OVERVIEW: The Luce Foundation is an iconic funder of humanities research. It dedicates humanities funding to American art, Asia, and religion in international affairs. The foundation also offers higher education support through other program areas, but those grants are generally either fewer in number or directed at fields outside the humanities.
IP TAKE: With its wide range of humanities programs, earning Luce grants is largely a matter of finding the most appropriate program. Be sure to contact program staff before submitting a letter of inquiry.
PROFILE: The Luce Foundation was established in 1936 by Time magazine co-founder Henry R. Luce. It’s mission centers on concerns regarding American ideals, internationalism, and "innovation and leadership" and “seeks to bring important ideas to the center of American life, strengthen international understanding, and foster innovation and leadership in academic, policy, religious and art communities.” Luce’s program areas include American Art, Asia, Higher Education, Public Policy, and Theology.
Luce’s American Art program supports “scholarly study of painting, sculpture, prints, drawings, decorative arts, photography, and architecture.” Past Luce funding has supported exhibitions at campus museums and dissertation research. Ineligible fields include “film or broadcast media” as well as those “that are predominantly historical, social, documentary, technological, or that concern private collections.”
The foundation’s Asia program has a two-pronged strategy: supporting “cultural and intellectual exchange between the United States and the countries of East and Southeast Asia,” and “creating scholarly and public resources for improved understanding of Asia in the United States.”
The Religion in International Affairs program focuses on colleges and universities (along with media and policy groups) with a mission to “deepen understanding of religion as a critical but often neglected dimension of national and international policies and politics.” Grants have supported conferences at colleges that align with this mission. The foundation also supports research that is international and collaborative, multidisciplinary, and/or comparative.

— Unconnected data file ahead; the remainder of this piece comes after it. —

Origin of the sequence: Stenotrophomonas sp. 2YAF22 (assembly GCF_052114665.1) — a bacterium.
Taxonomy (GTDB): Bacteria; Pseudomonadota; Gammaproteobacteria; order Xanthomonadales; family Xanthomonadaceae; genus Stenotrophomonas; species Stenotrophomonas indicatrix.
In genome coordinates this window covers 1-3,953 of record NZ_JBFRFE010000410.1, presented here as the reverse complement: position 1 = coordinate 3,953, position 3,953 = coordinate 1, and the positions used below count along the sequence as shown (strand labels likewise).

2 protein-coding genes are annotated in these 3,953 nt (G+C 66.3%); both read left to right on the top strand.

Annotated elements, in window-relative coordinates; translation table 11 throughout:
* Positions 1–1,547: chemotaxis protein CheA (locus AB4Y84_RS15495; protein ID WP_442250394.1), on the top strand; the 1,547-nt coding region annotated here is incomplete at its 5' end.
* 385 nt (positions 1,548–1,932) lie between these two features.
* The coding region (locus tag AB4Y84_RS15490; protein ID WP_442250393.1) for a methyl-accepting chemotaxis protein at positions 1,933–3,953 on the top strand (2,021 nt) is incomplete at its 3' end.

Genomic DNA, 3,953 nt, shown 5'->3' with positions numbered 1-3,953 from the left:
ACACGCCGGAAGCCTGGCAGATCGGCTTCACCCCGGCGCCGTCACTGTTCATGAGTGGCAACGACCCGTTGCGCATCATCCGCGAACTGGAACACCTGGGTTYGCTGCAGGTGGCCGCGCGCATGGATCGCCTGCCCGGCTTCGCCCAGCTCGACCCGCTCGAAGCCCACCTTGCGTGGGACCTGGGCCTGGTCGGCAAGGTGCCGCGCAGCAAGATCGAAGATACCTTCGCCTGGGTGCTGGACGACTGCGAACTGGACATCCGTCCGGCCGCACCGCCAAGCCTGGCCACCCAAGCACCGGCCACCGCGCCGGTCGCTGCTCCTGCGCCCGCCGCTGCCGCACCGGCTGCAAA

Luce’s Higher Education program broadly supports projects that fall outside of its core funding areas. This leaves room for a variety of different projects. However, Luce only offers a handful of grants through this initiative.
There are a few other programs at the foundation that support colleges, universities, and individual scholars, but traditionally have not prioritized the humanities (or at least not exclusively). For instance, the Clare Booth Luce program supports women scholars in STEM fields. Similarly, the Luce Scholars program provides “young leaders” who have an interest in Asia but little to no experience in the region with “stipends, language training, and individualized professional placement in Asia,” but this program is open to applicants from all academic disciplines.
Grants are typically $100-$300,000, but may range from $10,000 to $750,000. View Luce’s Recent Grants to a greater understanding of how Luce funds applicants. Awards under $50,000 are decided by the foundation’s president after review and recommendation by the program director and a “panel of outside experts." Grants above that amount are recommended by the program director to the president and the Board.
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